Häagen-Dazs Isn't European, It's A Marketing Tactic

When Reuben and Rose Mattus decided to join the ice cream business in 1959, they knew that getting the company's name right was crucial to success. Both Jewish of Polish descent, the Mattuses took their ice cream title inspiration from Denmark, a country they admired for saving Jews during World War II. They settled on the name Häagen-Dazs, words that happen to be complete and utter gibberish. That's right, the name is total mambo jumbo with no translation in any language.

The Mattuses never claimed their Häagen-Dazs ice cream was made in Europe or that the recipe was European; People made the assumption on their own thanks to its very un-American sounding name. The Mattuses were counting on this because they knew how Americans responded to European wares. It didn't matter in the least if Häagen-Dazs didn't mean anything, the name was chosen as a brilliant marketing ploy. And it worked.

What's in a name?

Whether it's French perfume, Italian leather, or German automobiles, Americans tend to believe that European goods are equated with sophistication, fine craftsmanship, exclusivity, and chicness. The Mattuses understood this concept and intentionally chose a European-sounding title that would evoke the romanticism and artistry of Europe. Even the use of the umlaut (those two tiny dots over the first "a") was purposefully chosen; Reuben believed it would grab consumers' attention. Hilariously, umlauts aren't even used in the Danish language. But as far as Americans were concerned, Häagen-Dazs was the epitome of sophisticated, superior ice cream and they literally ate it up.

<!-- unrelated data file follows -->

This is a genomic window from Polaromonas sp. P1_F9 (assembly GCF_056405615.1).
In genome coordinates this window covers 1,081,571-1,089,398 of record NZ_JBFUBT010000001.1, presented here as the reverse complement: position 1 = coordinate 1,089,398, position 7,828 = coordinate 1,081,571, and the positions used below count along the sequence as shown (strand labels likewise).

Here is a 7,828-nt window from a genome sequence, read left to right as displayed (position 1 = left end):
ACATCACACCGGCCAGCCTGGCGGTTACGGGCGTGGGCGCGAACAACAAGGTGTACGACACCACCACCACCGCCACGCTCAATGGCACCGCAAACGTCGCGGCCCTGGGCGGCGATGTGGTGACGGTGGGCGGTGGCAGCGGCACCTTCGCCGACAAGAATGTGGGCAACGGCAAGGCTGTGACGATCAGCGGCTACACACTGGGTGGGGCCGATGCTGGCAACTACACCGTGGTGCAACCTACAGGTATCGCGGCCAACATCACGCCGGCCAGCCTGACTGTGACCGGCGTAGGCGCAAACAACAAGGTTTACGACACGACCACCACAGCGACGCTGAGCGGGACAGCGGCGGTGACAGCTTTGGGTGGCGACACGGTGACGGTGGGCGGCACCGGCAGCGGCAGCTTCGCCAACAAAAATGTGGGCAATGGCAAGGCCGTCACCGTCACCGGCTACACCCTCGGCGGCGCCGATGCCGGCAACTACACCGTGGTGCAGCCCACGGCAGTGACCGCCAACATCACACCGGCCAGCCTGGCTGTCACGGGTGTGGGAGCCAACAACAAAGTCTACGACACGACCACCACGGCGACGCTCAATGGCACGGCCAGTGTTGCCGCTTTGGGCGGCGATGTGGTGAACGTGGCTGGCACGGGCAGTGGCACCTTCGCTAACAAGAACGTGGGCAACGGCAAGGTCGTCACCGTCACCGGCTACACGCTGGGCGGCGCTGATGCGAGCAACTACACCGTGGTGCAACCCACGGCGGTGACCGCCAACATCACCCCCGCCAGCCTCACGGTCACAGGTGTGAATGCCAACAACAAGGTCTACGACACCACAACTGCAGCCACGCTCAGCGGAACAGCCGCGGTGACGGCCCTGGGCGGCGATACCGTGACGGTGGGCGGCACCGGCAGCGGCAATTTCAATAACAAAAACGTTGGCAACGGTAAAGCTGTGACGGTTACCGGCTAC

The brand even made an appearance in the 1987 film "Wall Street" in a scene when the main character, Bud, is shown finally living the luxurious life he always wanted, complete with the perfect apartment, gorgeous girlfriend, automatic pasta maker (hello, 1980s), and a freezer full of Häagen-Dazs ice cream. 

Today, with more ice cream brands available than ever before, Häagen-Dazs remains a notable brand, with many consumers still believing it's European and willing to spend a little more money on it. Business marketing tactics today are completely different than they were in 1959 but Häagen-Dazs' story proves the power in something as simple as an intentionally-chosen name and a knowledge of what people respond to.